Savings Rate for December 2015

Build your piggy bank by saving

I’ve been tracking my income and expenses for a couple of years now and you guys have been able to follow along since I initiated this blog last year. December marks the final month of the first full year I’ve published my savings rate online. To top my already awesome year off, this month’s savings rate was through the roof again!

I enclose my savings rate online for two main reasons. First, I want to show everyone it’s possible to become financially independent on an average worker’s salary. I don’t earn a six-figure income and it’s unlikely I will ever belong to the 1% income group, but that’s not necessary anyway to reach financial freedom. By keeping my expenses low I’ll save as much as I’m able to.

Second, I write these reports as a way to reflect on both my income and expenses of the past period – the entire process is somewhat cathartic. On top of that, it’s a live look for you at my journey, which hopefully motivates you in the same way as it does me to save as much as possible . You’d be surprised how easy it is to cut out non-essential spending when you’ve got over 5,000 people watching your every move online.

So below you can find my income and every expense of the past month as detailed as possible without overloading you with information. If you’re interested in more details you can always ask me about a certain expense in the comments below.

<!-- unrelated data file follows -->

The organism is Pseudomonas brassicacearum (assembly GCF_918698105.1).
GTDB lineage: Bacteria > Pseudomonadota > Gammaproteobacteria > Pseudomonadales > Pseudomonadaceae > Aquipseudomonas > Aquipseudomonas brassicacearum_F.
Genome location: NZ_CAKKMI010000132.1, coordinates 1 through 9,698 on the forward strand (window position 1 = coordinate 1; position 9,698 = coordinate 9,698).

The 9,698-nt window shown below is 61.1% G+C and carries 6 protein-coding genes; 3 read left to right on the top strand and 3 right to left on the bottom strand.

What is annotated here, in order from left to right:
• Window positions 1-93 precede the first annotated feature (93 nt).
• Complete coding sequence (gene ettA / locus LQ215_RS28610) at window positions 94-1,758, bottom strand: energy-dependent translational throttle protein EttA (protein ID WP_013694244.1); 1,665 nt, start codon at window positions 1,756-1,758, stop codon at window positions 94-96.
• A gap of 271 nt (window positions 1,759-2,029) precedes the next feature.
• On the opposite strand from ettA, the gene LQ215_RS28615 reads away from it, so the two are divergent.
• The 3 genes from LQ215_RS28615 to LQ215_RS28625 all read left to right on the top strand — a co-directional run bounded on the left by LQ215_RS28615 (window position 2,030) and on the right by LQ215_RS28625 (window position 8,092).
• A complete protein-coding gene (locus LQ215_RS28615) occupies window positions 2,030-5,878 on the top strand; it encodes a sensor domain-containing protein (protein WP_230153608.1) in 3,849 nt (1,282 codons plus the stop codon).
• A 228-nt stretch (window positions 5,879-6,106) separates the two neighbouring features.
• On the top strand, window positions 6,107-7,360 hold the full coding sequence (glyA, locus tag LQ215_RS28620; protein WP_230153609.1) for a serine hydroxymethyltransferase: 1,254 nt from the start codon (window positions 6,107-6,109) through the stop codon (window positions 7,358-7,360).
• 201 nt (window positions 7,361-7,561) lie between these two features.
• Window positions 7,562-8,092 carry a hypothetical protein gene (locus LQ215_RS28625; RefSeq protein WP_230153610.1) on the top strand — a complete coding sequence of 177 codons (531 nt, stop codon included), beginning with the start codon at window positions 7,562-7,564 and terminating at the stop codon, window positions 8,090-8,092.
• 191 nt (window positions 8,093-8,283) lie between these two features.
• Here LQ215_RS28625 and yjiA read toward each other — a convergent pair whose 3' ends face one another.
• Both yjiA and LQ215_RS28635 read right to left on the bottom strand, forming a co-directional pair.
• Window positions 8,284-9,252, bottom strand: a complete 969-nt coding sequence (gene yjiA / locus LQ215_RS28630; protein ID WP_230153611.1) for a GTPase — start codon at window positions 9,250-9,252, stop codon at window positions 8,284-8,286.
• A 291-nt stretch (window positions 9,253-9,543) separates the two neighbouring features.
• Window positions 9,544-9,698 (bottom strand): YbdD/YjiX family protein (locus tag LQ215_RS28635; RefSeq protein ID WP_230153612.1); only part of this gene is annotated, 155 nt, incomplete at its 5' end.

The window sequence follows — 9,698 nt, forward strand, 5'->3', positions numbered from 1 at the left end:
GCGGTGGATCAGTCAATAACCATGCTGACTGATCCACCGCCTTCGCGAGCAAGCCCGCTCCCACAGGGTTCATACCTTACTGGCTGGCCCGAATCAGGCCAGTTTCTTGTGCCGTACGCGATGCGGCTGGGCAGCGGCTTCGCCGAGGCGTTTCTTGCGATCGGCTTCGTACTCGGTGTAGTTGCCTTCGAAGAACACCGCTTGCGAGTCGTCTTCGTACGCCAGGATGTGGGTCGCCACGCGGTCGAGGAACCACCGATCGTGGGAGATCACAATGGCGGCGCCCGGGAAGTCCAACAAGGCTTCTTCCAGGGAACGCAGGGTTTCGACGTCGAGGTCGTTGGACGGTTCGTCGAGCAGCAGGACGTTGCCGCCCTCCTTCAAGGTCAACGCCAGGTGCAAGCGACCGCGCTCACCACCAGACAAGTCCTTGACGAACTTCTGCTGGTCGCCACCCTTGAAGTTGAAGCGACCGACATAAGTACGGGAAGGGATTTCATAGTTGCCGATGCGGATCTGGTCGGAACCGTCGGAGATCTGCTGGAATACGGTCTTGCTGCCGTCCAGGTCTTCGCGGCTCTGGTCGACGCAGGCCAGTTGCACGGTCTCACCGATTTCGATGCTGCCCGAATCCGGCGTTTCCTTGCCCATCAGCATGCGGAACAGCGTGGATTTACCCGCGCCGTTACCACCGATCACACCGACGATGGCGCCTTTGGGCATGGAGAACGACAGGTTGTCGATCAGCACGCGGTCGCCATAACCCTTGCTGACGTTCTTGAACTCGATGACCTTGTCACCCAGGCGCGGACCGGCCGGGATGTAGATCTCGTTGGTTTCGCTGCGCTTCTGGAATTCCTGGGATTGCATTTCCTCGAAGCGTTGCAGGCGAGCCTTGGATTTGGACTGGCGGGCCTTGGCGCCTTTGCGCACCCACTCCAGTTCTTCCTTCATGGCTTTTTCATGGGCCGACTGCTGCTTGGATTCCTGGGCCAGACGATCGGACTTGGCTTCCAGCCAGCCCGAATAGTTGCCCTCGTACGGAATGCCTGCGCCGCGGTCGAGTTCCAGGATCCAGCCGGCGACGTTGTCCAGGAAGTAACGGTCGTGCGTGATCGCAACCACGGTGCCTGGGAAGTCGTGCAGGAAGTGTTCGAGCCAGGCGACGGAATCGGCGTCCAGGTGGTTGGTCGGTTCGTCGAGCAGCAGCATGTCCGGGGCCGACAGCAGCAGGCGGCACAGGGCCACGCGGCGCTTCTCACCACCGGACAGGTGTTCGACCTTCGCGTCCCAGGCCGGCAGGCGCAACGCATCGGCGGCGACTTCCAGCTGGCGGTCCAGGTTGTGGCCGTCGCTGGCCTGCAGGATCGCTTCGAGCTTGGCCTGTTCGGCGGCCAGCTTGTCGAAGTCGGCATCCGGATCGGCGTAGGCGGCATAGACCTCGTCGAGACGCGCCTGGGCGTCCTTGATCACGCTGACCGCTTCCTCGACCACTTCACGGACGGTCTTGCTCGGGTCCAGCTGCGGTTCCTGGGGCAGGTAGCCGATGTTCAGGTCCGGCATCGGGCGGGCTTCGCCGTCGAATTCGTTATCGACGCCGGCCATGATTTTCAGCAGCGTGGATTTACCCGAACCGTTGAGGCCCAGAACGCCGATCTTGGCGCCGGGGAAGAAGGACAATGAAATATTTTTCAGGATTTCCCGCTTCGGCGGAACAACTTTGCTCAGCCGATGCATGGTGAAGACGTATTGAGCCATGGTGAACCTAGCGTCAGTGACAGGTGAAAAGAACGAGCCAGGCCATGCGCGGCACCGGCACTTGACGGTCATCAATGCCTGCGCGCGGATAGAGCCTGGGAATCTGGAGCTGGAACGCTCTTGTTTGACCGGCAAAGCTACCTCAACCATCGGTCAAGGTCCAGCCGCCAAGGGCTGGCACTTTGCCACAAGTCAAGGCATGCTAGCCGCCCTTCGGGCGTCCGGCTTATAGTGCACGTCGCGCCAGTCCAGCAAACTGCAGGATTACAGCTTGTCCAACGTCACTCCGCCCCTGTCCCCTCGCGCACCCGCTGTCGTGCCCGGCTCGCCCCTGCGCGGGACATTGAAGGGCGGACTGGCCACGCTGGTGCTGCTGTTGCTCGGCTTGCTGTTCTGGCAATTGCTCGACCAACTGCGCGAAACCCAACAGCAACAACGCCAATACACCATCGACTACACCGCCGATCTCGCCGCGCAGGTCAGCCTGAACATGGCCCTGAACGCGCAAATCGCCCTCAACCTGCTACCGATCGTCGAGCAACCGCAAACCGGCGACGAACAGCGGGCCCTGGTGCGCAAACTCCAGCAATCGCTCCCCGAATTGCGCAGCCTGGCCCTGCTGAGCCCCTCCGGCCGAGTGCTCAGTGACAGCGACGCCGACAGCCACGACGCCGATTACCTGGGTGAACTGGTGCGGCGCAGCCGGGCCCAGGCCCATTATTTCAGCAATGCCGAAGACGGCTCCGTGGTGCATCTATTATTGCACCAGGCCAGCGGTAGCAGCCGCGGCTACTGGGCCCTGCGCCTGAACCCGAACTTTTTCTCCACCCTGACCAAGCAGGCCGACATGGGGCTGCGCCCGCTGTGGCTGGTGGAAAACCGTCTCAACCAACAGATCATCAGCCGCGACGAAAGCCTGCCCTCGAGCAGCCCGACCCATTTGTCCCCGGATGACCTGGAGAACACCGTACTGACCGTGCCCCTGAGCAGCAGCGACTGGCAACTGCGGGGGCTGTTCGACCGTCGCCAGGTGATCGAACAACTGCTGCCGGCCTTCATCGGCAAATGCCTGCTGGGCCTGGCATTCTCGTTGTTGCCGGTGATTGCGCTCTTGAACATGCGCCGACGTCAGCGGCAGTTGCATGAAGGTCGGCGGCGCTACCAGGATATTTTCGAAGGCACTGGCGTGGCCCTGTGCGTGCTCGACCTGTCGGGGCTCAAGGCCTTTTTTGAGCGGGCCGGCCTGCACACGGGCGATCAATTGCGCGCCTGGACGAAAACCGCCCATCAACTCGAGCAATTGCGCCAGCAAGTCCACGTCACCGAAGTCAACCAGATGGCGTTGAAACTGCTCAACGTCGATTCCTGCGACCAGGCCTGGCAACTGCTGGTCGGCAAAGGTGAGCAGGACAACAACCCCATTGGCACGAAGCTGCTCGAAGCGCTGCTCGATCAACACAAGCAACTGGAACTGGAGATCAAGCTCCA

Income
Paycheck € 3,067 Higher than usual due to year-end bonus
Tax refund € 1,477 Refund on income year 2014
Cycling € 96 Renumeration for cycling to work
Dividends € 178 Another good month
Other € 189 Side hustlin'
€ 5,007

When tallying up December’s income, I count a whopping 5,000 Euros. I still can’t believe I made more than €5,000 in a single month!

That’s the highest number yet, mostly due to a year-end bonus and a massive tax refund on top of my usual paycheck. However, the dividend income this month also upped the ante, to its highest level yet. At the current level, December’s passive income makes up almost 10% of my normal paycheck – awesome.

The additional income is a nice boost to my savings rate so close to the end of 2015. What excites me more though is that I’m able to put all this extra cash through the compounding machine, mostly by investing it in dividend growth stocks and index funds. As a result, my income will be even higher next year.

Expenses
Rent € 350 As expected
Utilities € 70 As expected
Telecom € 18 As expected
Appliances € 16 HDMI to HDMI + optical audio converter
Groceries € 177 Lots of beer
Restaurant € 15 Fries and pizza
Public transport € 46 Lots of travel by train this month
Bike € 116 Winter tyres
Healthcare € 22 Haircut and cleaning product
Holidays € 56 Plane tickets to Dublin next month
Subscriptions € 32 Google Play Music and website
Entertainment € 36 Beers with friends
Gifts € 48 Christmas gifts and charity
€ 1,002

Whoa there, sailor! That’s a lot of money leaving your accounts, way more than usual at least. What happened?

First, I stocked up on beer because I was all out – gotta keep my visitors hydrated, ahem. For those interested, I picked up two crates of Stella Artois and an assortment of bottles from Duvel, Gouden Carolus Tripel, Classic and Christmas, Guillotine, Tripel Karmeliet, Urthel Saisonnière and Samaranth, Gulden Draak, Wolf 9 and Chimay Bleu.

Second, I purchased new winter tyres for my road bike. Because my Trek Madone 2.5 was still running on slicks I kept sliding all over the place in the rain, which is no fun. I expect this purchase to pay for itself in a couple of months though.